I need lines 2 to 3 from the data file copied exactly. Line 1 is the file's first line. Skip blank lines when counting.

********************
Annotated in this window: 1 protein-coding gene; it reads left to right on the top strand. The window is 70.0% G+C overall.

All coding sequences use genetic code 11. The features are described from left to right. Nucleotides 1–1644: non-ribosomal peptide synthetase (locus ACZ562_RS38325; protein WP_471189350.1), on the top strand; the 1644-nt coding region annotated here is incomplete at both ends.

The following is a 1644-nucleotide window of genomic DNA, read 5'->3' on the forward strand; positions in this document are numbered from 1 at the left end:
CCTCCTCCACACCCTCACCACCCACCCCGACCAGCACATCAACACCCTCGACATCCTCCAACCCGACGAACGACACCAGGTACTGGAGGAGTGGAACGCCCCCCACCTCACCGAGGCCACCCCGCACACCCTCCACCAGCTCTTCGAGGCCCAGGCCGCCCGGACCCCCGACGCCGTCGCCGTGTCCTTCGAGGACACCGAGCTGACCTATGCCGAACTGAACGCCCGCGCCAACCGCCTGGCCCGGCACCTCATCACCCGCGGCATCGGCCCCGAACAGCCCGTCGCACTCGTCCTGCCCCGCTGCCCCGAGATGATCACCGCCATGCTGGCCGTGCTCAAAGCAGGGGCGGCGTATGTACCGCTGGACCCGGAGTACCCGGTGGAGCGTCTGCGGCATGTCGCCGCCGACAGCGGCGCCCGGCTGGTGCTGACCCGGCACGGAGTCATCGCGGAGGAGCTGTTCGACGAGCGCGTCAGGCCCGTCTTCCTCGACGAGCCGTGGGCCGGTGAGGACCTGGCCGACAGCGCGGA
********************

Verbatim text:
All coding sequences use genetic code 11. The features are described from left to right. Nucleotides 1–1644: non-ribosomal peptide synthetase (locus ACZ562_RS38325; protein WP_471189350.1), on the top strand; the 1644-nt coding region annotated here is incomplete at both ends.

The following is a 1644-nucleotide window of genomic DNA, read 5'->3' on the forward strand; positions in this document are numbered from 1 at the left end: